A 25-year-old Bengalurean, studying in Germany, lost Rs 1.5 lakh to a cyber fraud two weeks ago. An SMS asked him to update his PAN on a link, and he didn’t realise it was a phishing attempt.
His father has since reported the case on 112 (emergency helpline), written to the bank concerned, and visited the HSR Layout police station, where he saw many other victims of fraudulent banking transactions desperately seeking help.
Does he stand a chance of getting the money back? Swifter reporting can help victims get their money back, says Santosh Ram, cyber crime inspector, north-east division.
“If the crime is reported within one or two hours, a period we call the ‘golden hour’, we can help freeze the transaction. Then, with a court order, banks can be directed to return the money to the victim,” he explains.
“In my division, more than 50% of victims have got their money back,” he says. The station gets the maximum number of cyber complaints in the city, averaging five FIRs a day.
Conviction, however, is rare, and can take four to five years. Online crimes are usually committed by people outside the state and the jurisdiction presents a challenge, he says.
“If we manage to arrest a person outside the state and want to bring him to Karnataka to seek more information, we need a transit warrant, which is almost always rejected by the courts because cyber offences are often bailable,” Santosh says.
Senior citizens fall for OTP-related frauds. But now, cybercriminals are increasingly sending QR codes to dupe people, Santosh says and urges people to keep an eye out for scams.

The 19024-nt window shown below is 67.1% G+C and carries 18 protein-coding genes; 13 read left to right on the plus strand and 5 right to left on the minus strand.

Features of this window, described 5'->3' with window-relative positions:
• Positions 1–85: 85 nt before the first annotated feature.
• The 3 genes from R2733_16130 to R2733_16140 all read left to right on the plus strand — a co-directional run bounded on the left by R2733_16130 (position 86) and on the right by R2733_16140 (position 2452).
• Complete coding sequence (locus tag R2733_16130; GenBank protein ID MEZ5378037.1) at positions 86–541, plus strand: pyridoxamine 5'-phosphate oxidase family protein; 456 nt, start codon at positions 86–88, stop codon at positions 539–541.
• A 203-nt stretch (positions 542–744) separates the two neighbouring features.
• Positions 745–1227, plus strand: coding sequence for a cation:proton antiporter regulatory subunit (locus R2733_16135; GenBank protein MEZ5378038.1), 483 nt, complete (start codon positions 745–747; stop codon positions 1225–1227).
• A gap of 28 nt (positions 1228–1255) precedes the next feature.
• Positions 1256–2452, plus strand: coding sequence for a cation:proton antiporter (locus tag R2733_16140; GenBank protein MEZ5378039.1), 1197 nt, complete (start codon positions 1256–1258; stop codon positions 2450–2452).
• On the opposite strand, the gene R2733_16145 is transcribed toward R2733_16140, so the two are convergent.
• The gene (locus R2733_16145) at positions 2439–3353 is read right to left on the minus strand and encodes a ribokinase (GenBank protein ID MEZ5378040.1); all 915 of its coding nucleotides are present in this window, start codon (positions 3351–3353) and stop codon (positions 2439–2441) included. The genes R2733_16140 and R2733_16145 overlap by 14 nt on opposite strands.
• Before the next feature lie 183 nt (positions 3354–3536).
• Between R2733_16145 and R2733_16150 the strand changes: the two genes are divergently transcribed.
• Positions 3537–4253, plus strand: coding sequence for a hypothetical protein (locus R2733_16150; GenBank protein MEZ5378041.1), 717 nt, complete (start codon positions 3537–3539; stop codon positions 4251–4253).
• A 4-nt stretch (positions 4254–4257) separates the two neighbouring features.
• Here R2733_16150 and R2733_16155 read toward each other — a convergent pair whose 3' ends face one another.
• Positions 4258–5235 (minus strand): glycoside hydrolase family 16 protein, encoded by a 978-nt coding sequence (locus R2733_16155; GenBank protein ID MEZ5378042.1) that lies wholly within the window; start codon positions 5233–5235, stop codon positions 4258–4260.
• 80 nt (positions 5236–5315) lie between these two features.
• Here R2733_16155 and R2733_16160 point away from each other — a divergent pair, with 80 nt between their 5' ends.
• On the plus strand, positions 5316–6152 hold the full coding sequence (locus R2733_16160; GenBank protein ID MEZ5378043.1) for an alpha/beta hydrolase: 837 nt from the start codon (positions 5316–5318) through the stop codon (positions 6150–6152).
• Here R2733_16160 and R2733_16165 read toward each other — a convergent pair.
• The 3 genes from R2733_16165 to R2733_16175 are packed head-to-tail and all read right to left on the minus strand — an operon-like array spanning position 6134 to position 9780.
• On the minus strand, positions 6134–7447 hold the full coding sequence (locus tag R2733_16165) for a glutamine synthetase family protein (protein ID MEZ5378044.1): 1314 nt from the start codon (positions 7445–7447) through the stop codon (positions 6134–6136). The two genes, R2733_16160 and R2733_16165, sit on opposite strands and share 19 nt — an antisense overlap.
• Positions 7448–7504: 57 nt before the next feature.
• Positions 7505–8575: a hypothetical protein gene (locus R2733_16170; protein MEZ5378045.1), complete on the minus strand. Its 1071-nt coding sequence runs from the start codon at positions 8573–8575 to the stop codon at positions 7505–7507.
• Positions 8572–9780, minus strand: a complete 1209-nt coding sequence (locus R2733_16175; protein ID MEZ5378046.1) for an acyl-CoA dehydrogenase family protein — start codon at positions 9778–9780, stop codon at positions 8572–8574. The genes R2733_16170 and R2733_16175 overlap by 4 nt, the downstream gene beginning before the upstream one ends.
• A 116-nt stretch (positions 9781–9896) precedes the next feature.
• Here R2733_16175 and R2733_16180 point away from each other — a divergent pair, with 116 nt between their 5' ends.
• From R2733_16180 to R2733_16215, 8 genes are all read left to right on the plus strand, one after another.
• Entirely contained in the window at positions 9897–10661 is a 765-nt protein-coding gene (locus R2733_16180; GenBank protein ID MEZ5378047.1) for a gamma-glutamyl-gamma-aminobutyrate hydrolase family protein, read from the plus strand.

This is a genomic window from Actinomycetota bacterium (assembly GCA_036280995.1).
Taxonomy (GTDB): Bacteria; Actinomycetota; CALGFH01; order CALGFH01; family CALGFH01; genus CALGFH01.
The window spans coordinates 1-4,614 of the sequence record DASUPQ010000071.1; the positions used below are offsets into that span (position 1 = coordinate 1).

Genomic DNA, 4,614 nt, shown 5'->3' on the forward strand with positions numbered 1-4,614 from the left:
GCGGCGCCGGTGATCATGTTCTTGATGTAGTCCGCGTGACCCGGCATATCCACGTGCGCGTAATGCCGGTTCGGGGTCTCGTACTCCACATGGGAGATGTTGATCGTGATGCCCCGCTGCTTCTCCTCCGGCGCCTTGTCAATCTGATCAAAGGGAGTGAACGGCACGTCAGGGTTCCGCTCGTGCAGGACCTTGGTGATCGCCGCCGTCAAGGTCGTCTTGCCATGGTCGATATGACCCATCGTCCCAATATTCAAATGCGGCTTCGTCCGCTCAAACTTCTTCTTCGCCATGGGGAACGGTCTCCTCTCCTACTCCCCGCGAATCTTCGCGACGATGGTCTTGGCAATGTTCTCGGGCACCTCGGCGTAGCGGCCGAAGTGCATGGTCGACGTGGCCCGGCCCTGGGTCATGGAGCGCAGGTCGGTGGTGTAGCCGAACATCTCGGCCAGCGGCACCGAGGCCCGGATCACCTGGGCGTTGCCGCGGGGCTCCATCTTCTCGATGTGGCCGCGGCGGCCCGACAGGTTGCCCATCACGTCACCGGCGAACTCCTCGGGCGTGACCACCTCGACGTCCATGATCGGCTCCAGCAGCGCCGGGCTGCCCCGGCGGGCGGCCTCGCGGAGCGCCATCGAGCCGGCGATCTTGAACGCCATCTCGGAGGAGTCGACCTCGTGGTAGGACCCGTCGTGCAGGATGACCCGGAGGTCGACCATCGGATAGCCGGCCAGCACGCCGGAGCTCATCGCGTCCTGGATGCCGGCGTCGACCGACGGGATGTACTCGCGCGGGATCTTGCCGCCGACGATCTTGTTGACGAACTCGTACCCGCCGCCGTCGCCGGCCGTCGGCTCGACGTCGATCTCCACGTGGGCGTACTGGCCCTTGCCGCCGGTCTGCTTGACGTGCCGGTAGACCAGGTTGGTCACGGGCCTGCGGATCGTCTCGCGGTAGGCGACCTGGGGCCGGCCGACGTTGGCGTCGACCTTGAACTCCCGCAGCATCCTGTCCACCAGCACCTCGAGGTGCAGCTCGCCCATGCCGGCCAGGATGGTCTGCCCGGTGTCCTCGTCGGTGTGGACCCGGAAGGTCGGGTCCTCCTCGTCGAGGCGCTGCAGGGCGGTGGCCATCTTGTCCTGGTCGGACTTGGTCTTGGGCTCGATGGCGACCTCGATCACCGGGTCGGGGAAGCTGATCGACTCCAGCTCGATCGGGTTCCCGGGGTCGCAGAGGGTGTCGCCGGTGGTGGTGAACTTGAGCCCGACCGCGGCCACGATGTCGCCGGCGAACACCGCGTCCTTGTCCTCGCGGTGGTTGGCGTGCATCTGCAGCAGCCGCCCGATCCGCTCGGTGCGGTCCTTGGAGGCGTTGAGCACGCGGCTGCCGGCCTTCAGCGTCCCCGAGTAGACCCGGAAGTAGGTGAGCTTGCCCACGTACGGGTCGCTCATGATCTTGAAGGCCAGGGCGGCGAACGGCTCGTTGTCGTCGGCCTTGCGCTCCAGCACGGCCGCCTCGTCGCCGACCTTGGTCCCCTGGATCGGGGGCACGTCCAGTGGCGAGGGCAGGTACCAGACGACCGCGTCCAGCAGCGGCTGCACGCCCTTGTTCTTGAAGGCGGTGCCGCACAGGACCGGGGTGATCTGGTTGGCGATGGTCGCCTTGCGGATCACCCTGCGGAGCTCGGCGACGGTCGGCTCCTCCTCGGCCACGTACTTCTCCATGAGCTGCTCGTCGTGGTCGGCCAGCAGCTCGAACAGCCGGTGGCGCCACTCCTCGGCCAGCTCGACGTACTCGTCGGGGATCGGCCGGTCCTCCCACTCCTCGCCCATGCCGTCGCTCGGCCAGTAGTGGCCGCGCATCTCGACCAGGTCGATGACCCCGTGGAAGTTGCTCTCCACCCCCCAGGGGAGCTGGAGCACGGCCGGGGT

Youngsters are falling for crypto scams on social media lately. After hacking your account, the scammers send messages to friends and followers, offering tips to make profits via cryptocurrency trading and sharing links to get started. “We have seen youngsters losing Rs 2 to 3 lakh,” adds Santosh.
A startup professional lost Rs 10,000 to a crypto scam last month. She did not raise an alarm on social media for the fear of “victim shaming”. She did not file a complaint either.
The 25-year-old saw a post on her friend’s Instagram account, along the lines of how she met a crypto trader online who helped grow her money.
“The post looked convincing. I messaged my friend on Instagram to ask if it was ‘legit’ and she said ‘yes’. I was asked to pay Rs 5,000, then another Rs 5,000. I was asked to pay more if I wanted to pull out my money. I got suspicious. This time, I messaged my friend on WhatsApp and she said hackers had taken control of her account,” she says.
To protect her Instagram account from hackers, she has activated two-factor authentication now.
Be safe online
Don’t share OTPs with anyone over the phone or in response to SMS links.
Don’t share confidential info with any caller claiming to be a ‘relationship manager’.
Source phone numbers from the official website. Google search numbers can be fake.
Be wary of friend requests from unknown people on social media sites.
Call 112 or visit the nearest cyber police immediately to report a case.
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